Kernel Memory, Stride Gallery

To this day on my bookshelves among volumes of texts and novels there continues to be about a dozen or so VHS tapes. It seems they have always been there so I seldom notice their presence anymore but they still exist. Some in their original cardboard boxes are identifiable as popular films from the 1990s and others can only be identified by the hand-written labels applied to their sides: July 1996, or Art Project: Chair, for example. I have a vague memory of what these titles mean but since I no longer own a functioning VCR there is no way for me to view them. And since I imagine it is now becoming increasingly difficult to even buy a new VCR I have already accepted the possibility that I may never view them again. Conversely some of their companions – my books – were printed as far back as the 1920s and ‘30s. Their contents remain easily accessible and will continue to be so for as long as paper maintains its material integrity. In both cases the data is only as good as the device required to access and interpret it.

Conditions such as these also concern Toronto artist Laura Moore whose newest collection of work Kernel Memory is built on a material premise of permanence: marble. The work asserts a temporally localized and idiosyncratic expression of personal cultural tendencies and invites entry into a techno-economic context. The acorns and pinecones that effectively signify perpetuation seem to be in direct contrast to the USB storage devices, clear signifiers of the fleeting nature of our 21st century culture of information. The object’s referent, subdued by its nonfunctioning nature and tempered by fleeting necessity, is still rendered heroic by virtue of the same dialect that once articulated the gods of antiquity. That is, material and scale.

Scale demands to be recognized as a point of interest in itself through default of its presence in relation to the observer’s body. Minimalism is a strategy to enhance spatial engagement and monumentalize the threat of technological devices, driven by Western humanity’s metaphysical ambitions and serving to rationalize observers. This unique experience might be compared to Hal Foster’s notion of contemporary crux, where the body, no longer suggests “the form of an anthropomorphic image” or “an illusionist space of consciousness” but has become “the presence of its objects, unitary and symmetrical . . . just like people.”1 Whereas Foster considers his phenomenological construct to emerge unaffected by history, language or power, Kernel Memory sees human desire for delivery over content achieved through surreptitious deployment of material. Data contained by objects becomes irrelevant due to their tangibility, material presence and crafted object-hood.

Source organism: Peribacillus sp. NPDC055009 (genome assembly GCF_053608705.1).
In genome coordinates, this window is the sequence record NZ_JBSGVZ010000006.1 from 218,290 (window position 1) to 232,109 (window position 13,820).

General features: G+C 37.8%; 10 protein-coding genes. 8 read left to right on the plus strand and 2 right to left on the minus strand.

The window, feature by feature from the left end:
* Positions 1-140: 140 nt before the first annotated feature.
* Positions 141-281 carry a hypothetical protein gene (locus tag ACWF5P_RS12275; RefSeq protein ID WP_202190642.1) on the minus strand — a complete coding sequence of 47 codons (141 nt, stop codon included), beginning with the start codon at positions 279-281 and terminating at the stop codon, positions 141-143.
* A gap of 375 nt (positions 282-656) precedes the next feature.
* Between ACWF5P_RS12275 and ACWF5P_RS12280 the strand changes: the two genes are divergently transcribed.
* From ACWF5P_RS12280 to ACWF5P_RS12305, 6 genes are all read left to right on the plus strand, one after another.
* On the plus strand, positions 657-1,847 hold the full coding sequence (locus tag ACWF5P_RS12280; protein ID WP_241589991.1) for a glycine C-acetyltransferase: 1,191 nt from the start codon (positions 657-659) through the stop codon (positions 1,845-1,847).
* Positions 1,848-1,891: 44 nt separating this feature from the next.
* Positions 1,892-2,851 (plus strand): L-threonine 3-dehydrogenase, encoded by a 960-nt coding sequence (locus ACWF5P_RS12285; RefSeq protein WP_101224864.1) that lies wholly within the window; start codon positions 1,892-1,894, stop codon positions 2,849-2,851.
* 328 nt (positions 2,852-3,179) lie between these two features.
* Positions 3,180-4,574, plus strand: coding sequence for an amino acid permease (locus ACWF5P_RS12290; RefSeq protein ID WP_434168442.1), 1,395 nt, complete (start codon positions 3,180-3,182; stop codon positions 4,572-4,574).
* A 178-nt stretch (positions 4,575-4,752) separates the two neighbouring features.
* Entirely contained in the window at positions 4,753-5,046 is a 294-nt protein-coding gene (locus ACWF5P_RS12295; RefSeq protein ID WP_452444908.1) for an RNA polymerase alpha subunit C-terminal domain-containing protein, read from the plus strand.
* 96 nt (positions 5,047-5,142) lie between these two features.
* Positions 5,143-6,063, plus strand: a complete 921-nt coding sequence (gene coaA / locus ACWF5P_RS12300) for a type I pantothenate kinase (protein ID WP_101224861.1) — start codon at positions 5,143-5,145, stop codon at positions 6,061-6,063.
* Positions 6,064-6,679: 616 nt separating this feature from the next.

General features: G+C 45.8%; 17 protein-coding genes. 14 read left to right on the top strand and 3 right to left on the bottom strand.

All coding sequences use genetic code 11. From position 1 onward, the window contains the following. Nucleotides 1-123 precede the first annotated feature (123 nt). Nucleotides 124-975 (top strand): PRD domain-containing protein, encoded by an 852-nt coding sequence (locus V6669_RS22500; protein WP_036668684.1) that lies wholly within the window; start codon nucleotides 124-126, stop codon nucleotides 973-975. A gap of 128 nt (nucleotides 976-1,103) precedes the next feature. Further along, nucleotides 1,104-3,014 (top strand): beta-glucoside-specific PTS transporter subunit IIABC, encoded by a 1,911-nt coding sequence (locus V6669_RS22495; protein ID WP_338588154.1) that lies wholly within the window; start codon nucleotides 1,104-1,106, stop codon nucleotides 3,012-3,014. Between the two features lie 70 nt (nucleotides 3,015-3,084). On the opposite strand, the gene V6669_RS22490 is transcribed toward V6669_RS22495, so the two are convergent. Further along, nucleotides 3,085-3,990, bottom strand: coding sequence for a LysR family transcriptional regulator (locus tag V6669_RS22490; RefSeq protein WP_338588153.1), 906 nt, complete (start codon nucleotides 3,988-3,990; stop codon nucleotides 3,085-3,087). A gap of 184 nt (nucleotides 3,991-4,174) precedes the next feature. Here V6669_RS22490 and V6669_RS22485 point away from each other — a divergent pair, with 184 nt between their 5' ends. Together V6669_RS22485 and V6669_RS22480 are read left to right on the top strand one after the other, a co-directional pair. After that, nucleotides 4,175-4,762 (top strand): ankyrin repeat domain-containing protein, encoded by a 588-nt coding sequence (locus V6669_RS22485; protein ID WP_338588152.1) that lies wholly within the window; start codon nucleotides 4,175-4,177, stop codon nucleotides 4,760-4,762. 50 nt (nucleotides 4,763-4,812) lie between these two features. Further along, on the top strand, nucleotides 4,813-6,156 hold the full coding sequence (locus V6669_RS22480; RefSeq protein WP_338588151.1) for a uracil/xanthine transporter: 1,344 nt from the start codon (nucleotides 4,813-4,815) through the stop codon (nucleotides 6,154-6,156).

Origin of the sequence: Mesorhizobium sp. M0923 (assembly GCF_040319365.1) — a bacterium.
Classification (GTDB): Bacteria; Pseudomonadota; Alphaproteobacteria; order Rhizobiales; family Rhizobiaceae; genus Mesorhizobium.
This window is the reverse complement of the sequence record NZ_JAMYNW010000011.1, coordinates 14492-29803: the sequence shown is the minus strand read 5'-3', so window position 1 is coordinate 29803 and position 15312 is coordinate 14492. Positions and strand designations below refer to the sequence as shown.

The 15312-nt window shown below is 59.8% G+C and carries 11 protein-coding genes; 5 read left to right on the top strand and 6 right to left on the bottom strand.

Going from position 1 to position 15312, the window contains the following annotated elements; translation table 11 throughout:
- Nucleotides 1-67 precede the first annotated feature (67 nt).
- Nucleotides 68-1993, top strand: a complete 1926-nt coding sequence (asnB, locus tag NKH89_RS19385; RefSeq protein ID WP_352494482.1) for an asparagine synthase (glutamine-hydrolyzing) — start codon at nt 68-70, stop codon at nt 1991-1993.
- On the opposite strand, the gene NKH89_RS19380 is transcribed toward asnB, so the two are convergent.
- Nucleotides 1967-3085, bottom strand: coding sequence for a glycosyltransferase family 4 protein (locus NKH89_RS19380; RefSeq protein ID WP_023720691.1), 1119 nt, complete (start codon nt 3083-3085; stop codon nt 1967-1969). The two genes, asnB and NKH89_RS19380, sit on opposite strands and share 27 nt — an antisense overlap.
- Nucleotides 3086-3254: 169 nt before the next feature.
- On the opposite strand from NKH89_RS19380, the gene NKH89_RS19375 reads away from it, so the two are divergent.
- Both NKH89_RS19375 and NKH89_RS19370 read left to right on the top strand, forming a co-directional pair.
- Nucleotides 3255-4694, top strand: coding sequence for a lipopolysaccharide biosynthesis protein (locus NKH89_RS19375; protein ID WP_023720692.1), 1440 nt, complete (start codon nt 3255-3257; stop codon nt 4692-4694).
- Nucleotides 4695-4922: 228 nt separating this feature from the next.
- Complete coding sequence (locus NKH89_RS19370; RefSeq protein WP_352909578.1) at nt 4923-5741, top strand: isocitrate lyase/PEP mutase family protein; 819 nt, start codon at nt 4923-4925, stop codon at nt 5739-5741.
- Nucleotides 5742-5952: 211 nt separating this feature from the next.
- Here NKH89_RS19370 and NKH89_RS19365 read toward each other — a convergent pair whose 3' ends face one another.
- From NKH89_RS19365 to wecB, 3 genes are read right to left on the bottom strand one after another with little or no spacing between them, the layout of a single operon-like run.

Moore’s acorn and pinecone also reference seeds and their ability to contain information sequences that will perpetuate their species. Here is found a significant homologous analogy with USB flash drives and a perceived division between nature and technology begins to wane. Moore deploys similarity between nature and technology such that flash drives can appear as borrowed metaphoric signifiers in novel and amusing forms of cassette tapes, teddy bears and beer cans. The possibility of a consumer encountering a functioning flash drive that appears as an acorn is no longer remote and with this possible discovery, the signifier’s slipperiness must be recognized along with homological sympathy.

Gary Michael Dault observes that Moore’s early work pushes us to memorialize “dead-tech things – like cassettes” rather than “things that are still all too present, such as cell phones and batteries”2 but his call defeats Moore’s purpose. Because a technological generation lasts about three years due to economic pressures, technology itself constantly oscillates between introduction and obsolescence. When the USB storage device goes the way of the VHS tape, Moore’s marble monument will remain as fresh and ancient as the day it was first cut and without it no one might remember the meaning of these funny little tabs that appear like acorns and pinecones, nor bother to care about the digital information they once contained.

It is at this point of entry that Moore offers a wink and a nudge. As if to emphasize what is lost and how this is just our nature, Kernal Memory is accompanied by its own compendium: a series of table top drawings that bear traces of the artist’s creative process. Like backup drives that guard our anxiety for imminent failure Moore’s tablets record human activity, but unlike jpegs and divx files these records are etched in stone and built to last.

1 Foster, Hal. The Return of the Real. Cambridge, MA and London, England: MIT Press. 1996. 43.
2 Dault, Gary Michael. “Laura Moore at Peak Gallery,” The Globe and Mail. 29 April 2006. R11.